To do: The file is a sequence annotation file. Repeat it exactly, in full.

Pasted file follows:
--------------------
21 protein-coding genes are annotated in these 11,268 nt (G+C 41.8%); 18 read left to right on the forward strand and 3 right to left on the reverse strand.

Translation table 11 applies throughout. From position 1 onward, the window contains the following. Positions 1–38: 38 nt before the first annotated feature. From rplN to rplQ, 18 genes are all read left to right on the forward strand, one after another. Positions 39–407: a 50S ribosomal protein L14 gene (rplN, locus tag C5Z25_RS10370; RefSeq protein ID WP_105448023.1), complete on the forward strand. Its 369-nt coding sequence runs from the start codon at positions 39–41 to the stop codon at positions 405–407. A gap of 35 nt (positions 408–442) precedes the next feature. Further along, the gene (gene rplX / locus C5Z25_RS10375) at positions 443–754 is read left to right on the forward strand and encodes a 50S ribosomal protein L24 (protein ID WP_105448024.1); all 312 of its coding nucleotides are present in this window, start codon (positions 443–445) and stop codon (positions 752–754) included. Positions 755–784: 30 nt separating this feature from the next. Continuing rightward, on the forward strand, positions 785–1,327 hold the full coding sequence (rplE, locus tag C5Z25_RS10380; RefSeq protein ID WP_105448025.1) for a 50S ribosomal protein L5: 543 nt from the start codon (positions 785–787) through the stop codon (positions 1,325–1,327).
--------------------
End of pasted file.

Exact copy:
21 protein-coding genes are annotated in these 11,268 nt (G+C 41.8%); 18 read left to right on the forward strand and 3 right to left on the reverse strand.

Translation table 11 applies throughout. From position 1 onward, the window contains the following. Positions 1–38: 38 nt before the first annotated feature. From rplN to rplQ, 18 genes are all read left to right on the forward strand, one after another. Positions 39–407: a 50S ribosomal protein L14 gene (rplN, locus tag C5Z25_RS10370; RefSeq protein ID WP_105448023.1), complete on the forward strand. Its 369-nt coding sequence runs from the start codon at positions 39–41 to the stop codon at positions 405–407. A gap of 35 nt (positions 408–442) precedes the next feature. Further along, the gene (gene rplX / locus C5Z25_RS10375) at positions 443–754 is read left to right on the forward strand and encodes a 50S ribosomal protein L24 (protein ID WP_105448024.1); all 312 of its coding nucleotides are present in this window, start codon (positions 443–445) and stop codon (positions 752–754) included. Positions 755–784: 30 nt separating this feature from the next. Continuing rightward, on the forward strand, positions 785–1,327 hold the full coding sequence (rplE, locus tag C5Z25_RS10380; RefSeq protein ID WP_105448025.1) for a 50S ribosomal protein L5: 543 nt from the start codon (positions 785–787) through the stop codon (positions 1,325–1,327).